Once I was comfortable that the older people weren’t out to get me (which I really did think in the beginning!), I began asking more, learning more, offering to support on projects that were outside of my job description.

I wasn’t too proud to ask for help or too stubborn to raise my hand to offer. These became traits for which I was known for throughout my career.

Who knows how long I’d have would have struggled with the transition in my career if I hadn’t had my older peers to talk to and learn from. I’m beyond grateful I had that opportunity to get to know these people.

2. Older people will challenge you!

I hate to admit this, but when I was being over confident (a common trait when youth is combined with assumed power!), I used to gloss over the background details when I presented a plan to my team or peers. I thought it would be ok to rattle off a list of facts and figures without being pressed for further details.

The only thing that this led to was me looking under prepared and lacking knowledge. They asked insightful, probing questions, and I didn’t have the answers. I don’t see this as failure, I learned from my naivety.

This experience forced me to stop my bad habit of skipping over the preparation phase for my projects. My co-workers had years of experience in our field and would know, instantly, if I hadn’t prepared.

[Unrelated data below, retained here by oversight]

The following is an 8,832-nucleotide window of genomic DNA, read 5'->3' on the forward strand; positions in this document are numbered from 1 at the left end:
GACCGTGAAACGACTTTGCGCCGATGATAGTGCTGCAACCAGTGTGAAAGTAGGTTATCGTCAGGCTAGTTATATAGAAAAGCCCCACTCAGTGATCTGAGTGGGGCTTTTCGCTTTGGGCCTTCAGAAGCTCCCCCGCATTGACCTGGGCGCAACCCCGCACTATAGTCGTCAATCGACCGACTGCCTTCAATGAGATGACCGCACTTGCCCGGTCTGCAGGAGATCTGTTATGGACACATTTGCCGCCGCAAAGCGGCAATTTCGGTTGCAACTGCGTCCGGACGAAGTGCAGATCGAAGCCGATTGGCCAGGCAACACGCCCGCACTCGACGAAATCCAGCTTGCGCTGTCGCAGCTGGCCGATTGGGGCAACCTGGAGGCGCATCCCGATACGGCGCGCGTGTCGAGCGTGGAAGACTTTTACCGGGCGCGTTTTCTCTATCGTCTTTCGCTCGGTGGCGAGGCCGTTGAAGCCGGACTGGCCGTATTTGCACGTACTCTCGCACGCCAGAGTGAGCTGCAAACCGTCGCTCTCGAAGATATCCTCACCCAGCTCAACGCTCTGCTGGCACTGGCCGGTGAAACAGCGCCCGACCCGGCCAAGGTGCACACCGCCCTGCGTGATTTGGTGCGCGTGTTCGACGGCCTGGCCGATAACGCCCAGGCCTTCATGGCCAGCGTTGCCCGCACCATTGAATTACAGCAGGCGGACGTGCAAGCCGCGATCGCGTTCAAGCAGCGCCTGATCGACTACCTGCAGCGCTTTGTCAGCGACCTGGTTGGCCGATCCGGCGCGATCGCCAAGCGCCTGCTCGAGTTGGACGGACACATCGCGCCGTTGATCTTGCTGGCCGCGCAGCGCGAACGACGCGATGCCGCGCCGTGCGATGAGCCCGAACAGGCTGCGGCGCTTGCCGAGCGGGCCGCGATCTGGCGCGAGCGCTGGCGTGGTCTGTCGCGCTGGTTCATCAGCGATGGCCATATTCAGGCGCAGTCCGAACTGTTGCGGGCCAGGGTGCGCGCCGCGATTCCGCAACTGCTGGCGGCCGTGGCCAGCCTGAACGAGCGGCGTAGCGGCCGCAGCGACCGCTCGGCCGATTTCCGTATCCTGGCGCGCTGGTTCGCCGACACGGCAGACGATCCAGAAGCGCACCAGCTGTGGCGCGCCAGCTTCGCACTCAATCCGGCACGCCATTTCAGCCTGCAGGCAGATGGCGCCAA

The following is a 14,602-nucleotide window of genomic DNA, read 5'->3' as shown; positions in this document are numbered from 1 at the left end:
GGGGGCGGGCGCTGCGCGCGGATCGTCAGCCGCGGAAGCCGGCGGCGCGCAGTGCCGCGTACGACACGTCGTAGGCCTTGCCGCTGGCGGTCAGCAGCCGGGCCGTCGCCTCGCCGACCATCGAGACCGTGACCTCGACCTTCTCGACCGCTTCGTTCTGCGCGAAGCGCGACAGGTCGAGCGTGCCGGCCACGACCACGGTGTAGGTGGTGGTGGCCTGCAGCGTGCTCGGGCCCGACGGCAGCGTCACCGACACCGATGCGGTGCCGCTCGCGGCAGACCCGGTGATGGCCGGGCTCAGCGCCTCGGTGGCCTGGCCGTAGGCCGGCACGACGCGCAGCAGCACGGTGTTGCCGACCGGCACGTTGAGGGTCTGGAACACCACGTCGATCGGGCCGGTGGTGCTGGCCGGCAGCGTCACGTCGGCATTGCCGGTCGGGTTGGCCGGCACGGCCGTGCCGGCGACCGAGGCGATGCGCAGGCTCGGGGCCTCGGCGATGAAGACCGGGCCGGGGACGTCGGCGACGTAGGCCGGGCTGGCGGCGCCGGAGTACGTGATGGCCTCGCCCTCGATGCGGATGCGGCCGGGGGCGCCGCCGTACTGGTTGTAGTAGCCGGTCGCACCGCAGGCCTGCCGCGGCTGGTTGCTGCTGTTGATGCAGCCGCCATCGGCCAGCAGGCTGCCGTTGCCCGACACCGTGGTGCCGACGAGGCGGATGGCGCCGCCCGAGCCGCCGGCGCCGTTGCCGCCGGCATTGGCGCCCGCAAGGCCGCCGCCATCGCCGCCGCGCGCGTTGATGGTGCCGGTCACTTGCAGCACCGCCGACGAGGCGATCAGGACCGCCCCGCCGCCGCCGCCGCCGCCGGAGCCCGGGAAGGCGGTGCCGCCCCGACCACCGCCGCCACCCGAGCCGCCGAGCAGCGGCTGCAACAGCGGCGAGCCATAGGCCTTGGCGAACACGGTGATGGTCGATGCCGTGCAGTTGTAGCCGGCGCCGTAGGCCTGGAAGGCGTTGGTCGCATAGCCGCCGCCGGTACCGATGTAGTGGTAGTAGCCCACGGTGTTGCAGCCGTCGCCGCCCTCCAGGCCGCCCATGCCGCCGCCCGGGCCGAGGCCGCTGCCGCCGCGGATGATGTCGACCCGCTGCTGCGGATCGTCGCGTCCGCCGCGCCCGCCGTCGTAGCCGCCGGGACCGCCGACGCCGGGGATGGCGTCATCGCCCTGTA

I had to step up my game. It was a tough pill to swallow but where I knew I lacked knowledge, I asked those around me for guidance. It didn’t make me less of a manager. It helped me grow.

3. You don’t have to be friends with all of your colleagues

Whilst I was in the military, my colleagues became family. We would work and socialise together, travel together. We had a deep trust with each other as you never knew when you would need that person in a time of need.

When I started work in the corporate world, I had hoped for a similar situation, but again I hadn’t accounted for how the age difference might prove problematic when looking to make friends! They had their own lives outside of the office. Some of my new co-workers even had children the same age as me, so, unsurprisingly, their out of work priorities differed from mine.